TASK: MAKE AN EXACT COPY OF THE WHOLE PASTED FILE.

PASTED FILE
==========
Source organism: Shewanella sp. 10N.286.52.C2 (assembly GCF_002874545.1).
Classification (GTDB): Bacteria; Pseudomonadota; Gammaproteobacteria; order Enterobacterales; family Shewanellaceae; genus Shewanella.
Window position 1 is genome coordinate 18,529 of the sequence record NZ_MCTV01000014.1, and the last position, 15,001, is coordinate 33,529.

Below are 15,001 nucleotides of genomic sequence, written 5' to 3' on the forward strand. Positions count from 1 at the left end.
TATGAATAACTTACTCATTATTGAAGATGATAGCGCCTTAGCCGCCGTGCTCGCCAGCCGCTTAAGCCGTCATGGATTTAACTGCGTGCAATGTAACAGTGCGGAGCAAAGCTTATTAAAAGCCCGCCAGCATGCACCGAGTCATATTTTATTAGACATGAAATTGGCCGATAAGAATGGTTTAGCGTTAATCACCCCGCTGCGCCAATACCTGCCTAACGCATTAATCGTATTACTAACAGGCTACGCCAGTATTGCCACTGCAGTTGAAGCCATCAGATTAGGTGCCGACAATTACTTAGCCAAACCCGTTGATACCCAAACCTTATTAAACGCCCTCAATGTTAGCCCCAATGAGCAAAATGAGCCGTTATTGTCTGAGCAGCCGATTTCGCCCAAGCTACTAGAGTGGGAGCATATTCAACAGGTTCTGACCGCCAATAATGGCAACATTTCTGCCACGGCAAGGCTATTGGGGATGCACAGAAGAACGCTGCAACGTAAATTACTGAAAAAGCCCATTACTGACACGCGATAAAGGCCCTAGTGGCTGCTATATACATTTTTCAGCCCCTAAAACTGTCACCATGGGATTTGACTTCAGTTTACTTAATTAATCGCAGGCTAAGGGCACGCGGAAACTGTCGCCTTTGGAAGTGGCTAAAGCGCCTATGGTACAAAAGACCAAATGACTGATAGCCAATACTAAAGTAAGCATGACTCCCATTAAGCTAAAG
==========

Source organism: Shewanella sp. 10N.286.52.C2 (assembly GCF_002874545.1).
Classification (GTDB): Bacteria; Pseudomonadota; Gammaproteobacteria; order Enterobacterales; family Shewanellaceae; genus Shewanella.
Window position 1 is genome coordinate 18,529 of the sequence record NZ_MCTV01000014.1, and the last position, 15,001, is coordinate 33,529.

Below are 15,001 nucleotides of genomic sequence, written 5' to 3' on the forward strand. Positions count from 1 at the left end.
TATGAATAACTTACTCATTATTGAAGATGATAGCGCCTTAGCCGCCGTGCTCGCCAGCCGCTTAAGCCGTCATGGATTTAACTGCGTGCAATGTAACAGTGCGGAGCAAAGCTTATTAAAAGCCCGCCAGCATGCACCGAGTCATATTTTATTAGACATGAAATTGGCCGATAAGAATGGTTTAGCGTTAATCACCCCGCTGCGCCAATACCTGCCTAACGCATTAATCGTATTACTAACAGGCTACGCCAGTATTGCCACTGCAGTTGAAGCCATCAGATTAGGTGCCGACAATTACTTAGCCAAACCCGTTGATACCCAAACCTTATTAAACGCCCTCAATGTTAGCCCCAATGAGCAAAATGAGCCGTTATTGTCTGAGCAGCCGATTTCGCCCAAGCTACTAGAGTGGGAGCATATTCAACAGGTTCTGACCGCCAATAATGGCAACATTTCTGCCACGGCAAGGCTATTGGGGATGCACAGAAGAACGCTGCAACGTAAATTACTGAAAAAGCCCATTACTGACACGCGATAAAGGCCCTAGTGGCTGCTATATACATTTTTCAGCCCCTAAAACTGTCACCATGGGATTTGACTTCAGTTTACTTAATTAATCGCAGGCTAAGGGCACGCGGAAACTGTCGCCTTTGGAAGTGGCTAAAGCGCCTATGGTACAAAAGACCAAATGACTGATAGCCAATACTAAAGTAAGCATGACTCCCATTAAGCTAAAG